Jonathan Cooper

Grand Banks Yachts launches 2010 with new retail partners in Florida Sought-after dealers Galati Yacht Sales and HMY Yacht Sales get started selling Grand Banks

A month after announcing its partnership with Walstrom Marine, the Grand Banks worldwide network of Authorized Dealers expanded once again, with two new dealers representing the Southeast United States. Galati Yacht Sales will manage GB sales along the Gulf region from Alabama down through the west coast of Florida, while HMY Yacht Sales will represent Grand Banks on Florida’s east coast. “We are extremely pleased to be working with two of the top sales groups in this industry,” said Grand Banks President and CEO Rob Livingston. “Both Galati and HMY bring tremendous expertise, integrityandcustomercommitment

to their work. GB owners and buyers can expect nothing but the best from these organizations.” Galati Yacht Sales has been named the Number One dealer in the country two years in a row by Boating Industry, and is the largest “Five Star Re-Certified” dealer in the marine industry today. The dealership maintains a team of over 175 members to provide sales and supportforcustomersthroughoutthe region, and has been repeatedly recognized within the industry for its commitment to excellence. Since 1979, HMY has represented the finest yacht manufacturers in the world. HMY provides their customers with a dedicated and spray volume 10 issue 1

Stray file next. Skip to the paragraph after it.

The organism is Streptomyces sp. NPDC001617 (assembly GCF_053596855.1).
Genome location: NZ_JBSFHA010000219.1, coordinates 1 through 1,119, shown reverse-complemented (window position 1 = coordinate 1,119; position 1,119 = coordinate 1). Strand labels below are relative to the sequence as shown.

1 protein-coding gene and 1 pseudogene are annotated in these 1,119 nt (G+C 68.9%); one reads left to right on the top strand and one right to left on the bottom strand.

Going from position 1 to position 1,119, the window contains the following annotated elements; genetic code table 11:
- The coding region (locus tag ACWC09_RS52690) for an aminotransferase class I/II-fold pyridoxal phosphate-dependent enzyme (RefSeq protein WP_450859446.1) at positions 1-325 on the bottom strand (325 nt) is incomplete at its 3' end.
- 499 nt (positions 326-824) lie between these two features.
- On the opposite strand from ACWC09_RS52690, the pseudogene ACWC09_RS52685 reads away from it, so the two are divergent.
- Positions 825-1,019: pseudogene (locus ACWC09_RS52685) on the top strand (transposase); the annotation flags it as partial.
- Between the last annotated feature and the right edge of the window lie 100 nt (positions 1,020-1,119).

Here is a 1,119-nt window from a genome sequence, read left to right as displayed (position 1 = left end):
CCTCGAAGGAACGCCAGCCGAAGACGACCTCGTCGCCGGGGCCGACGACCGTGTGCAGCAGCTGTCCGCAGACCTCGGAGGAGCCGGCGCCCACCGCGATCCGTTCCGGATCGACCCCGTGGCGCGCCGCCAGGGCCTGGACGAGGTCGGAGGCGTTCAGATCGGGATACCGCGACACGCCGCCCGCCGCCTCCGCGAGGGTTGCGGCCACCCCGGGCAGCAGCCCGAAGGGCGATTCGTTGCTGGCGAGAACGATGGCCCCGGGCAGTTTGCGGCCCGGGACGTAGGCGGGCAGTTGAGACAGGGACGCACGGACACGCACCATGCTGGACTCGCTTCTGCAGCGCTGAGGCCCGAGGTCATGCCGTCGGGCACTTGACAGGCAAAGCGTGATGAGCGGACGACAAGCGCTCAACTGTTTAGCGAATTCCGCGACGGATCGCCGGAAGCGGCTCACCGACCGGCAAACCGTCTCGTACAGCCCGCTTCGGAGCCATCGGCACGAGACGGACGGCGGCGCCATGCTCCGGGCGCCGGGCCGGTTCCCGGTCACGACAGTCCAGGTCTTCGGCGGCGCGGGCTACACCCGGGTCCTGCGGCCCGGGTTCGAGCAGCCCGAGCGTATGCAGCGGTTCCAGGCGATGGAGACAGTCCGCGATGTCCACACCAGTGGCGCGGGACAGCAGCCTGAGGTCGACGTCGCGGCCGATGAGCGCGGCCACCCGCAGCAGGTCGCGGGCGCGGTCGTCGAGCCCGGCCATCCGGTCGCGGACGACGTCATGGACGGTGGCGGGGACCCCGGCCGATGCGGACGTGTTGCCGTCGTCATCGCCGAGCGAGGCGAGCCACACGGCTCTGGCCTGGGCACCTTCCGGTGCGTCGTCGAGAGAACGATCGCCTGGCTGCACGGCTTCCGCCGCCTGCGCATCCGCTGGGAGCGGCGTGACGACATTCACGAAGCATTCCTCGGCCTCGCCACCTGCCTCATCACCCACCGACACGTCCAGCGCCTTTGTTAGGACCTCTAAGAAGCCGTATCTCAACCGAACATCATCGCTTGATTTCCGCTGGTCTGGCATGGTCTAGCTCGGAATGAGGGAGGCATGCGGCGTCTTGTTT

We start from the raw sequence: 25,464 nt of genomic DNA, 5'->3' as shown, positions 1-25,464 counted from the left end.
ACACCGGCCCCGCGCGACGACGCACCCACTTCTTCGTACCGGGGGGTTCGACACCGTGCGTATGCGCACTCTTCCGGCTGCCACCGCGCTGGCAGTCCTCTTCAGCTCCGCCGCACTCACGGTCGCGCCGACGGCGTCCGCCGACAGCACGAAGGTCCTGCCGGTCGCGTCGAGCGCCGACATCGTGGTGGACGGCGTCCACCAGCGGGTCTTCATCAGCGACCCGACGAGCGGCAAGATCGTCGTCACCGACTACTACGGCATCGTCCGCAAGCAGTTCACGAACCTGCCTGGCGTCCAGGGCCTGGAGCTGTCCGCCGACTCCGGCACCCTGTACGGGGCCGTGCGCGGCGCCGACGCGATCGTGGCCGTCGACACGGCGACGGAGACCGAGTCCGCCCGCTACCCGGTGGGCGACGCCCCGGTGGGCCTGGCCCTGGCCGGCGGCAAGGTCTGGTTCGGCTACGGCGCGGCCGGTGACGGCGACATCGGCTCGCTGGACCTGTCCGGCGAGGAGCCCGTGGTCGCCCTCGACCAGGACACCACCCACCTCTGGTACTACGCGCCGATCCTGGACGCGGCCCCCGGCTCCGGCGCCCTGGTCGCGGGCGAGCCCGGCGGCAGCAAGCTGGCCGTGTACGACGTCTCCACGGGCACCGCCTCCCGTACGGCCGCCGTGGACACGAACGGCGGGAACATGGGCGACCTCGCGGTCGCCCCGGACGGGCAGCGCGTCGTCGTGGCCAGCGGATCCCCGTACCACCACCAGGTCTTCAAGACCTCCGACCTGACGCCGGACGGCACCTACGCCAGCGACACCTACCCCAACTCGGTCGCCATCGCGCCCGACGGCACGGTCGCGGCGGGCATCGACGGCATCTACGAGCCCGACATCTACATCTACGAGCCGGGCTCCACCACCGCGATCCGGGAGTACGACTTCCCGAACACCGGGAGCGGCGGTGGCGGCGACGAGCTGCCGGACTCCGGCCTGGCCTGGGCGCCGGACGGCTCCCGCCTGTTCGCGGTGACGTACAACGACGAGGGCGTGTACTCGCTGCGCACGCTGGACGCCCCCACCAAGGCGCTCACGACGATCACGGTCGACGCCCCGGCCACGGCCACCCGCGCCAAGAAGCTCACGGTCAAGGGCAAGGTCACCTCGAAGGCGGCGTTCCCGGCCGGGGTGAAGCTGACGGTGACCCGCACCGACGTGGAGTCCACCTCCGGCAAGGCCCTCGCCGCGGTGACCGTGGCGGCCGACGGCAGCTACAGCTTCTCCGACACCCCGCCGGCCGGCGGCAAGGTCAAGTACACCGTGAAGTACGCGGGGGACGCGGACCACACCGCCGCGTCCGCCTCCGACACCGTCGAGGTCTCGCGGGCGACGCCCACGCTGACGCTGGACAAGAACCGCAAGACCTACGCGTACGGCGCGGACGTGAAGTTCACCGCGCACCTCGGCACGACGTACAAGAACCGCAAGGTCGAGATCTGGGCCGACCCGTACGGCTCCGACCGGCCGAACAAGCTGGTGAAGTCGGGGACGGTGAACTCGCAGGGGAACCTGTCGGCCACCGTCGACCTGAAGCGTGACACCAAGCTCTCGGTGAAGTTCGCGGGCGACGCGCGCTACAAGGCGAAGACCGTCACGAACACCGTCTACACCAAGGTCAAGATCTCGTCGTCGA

knowledgeable staff of sales and service professionals. HMY also offers all the resources necessary to make the purchase or sale of their clients’ new and used yachts a positive experience. Galati Yacht Sales will manage sales of Grand Banks Yachts through its Florida offices in Naples, Cape Harbour, Anna Maria Island, Tampa Bay, and Destin plus Orange Beach, Alabama. On the east coast for Florida, HMY will represent Grand Banks at its locations in Miami, Ft. Lauderdale, North Palm Beach, Palm Beach Gardens, Stuart and Jacksonville.


GB SCUTTLEBUTT News and notes from Grand Banks Yachts